In 2014, there were 252 billion liters of alcohol purchased around the world1. The alcohol industry is extremely diverse offering endless variety and flavors. One of the most discussed topics in the past year has been the Anheuser-Busch Inbev (AB Inbev) merger with SABMiller which recently reached terms to the largest deal of its time coming in at a $285 billion merger2. The merger means that the company will be the largest beer distributor in the world as one of every three beers consumed will be from the Anheuser-Busch Inbev and SABmiller Company3. It’s rare for large breweries to acquire their largest competitors. It’s more common that breweries acquire smaller brands to complement their portfolios and expand their reach. With alcohol companies continuing to innovate, it’s no wonder that many beverage companies focus on their supply chain to keep up with trends.
One of the many initiatives for AB Inbev to merge with SABMiller was to continue to expand into new world markets4. From providences, states, and countries, the regulations for alcohol vary from the type of alcohol to the amount. Companies face difficultly shipping their products into different geographic areas to meet with local regulations and, at times, dealing with devaluation of the product. Regardless of these challenges, the export of American alcohol to other countries continues to rise. For instance the export of alcohol from the U.S. to Singapore rose 1,332 percent from 2000 to 2014 and for the seventh consecutive year, alcoholic exports have reached over the billion dollar mark5. By partnering with a global logistics provider, beverage companies can form the right relationships, gain experience, and acquire the knowledge that can help alcohol continue to move across borders.
No Light Weights Here
Weight of liquids can add up quickly which can make shipping quite an expense. For example, a shipping container filled with 6,430 gallons of wine can weigh nearly 59,000 pounds6. The heaviness of the alcohol paired with its packaging can be costly. Some companies that ship overseas choose to ship over the ocean to save on transportation costs although it adds time. Some companies have looked for additional innovations to their actual modes of transportation to help with the weight. Some dedicated fleet providers offer light-weight equipment to maximize payloads for beverage companies. Many have also begun to invest in natural gas fleets to seek more sustainable alternatives to keep their beverages moving.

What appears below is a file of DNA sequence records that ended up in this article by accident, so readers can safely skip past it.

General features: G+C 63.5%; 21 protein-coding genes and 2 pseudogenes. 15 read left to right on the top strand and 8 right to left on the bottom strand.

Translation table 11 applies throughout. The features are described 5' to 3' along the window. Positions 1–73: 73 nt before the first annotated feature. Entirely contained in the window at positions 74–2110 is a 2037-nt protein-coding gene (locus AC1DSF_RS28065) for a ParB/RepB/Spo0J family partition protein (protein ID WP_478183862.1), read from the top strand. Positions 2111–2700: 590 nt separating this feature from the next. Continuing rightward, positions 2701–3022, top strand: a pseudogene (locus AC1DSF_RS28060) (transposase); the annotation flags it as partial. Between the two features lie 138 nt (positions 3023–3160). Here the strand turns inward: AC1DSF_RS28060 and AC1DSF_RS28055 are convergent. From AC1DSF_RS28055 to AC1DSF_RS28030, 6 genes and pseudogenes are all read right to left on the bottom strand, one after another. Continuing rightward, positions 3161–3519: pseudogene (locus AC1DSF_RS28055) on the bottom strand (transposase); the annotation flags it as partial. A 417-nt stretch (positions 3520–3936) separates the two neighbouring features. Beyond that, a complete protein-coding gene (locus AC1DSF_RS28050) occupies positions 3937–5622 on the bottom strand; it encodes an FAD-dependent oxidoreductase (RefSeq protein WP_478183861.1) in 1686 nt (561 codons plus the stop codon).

As alcohol demand varies, it can alter the supply chain process depending on the product. Many companies choose a differentiated supply chain approach. The high volume products can be easily forecasted. For those products, distributors usually choose a dedicated fleet model to continue to keep full truck loads moving to consumers. However, new product sales can be difficult to predict. When it comes to new products, they can either take off and gain momentum rather quickly or take time for the market to react. Either way, supply chains have to be proactive and prepared for all scenarios. If a new product takes off, distributors may choose to start shipping via air to save time and meet demand. The need for innovation is just as high as the demand for actual alcohol. Drinking has become an experience for consumers and many are always looking to try something new.
With such an uncertain demand for new products, it helps for companies to involve their supply chain providers early in the planning process. With growing demand, new markets, and new products, having a flexible supply chain will keep the alcohol flowing and consumers in high spirits.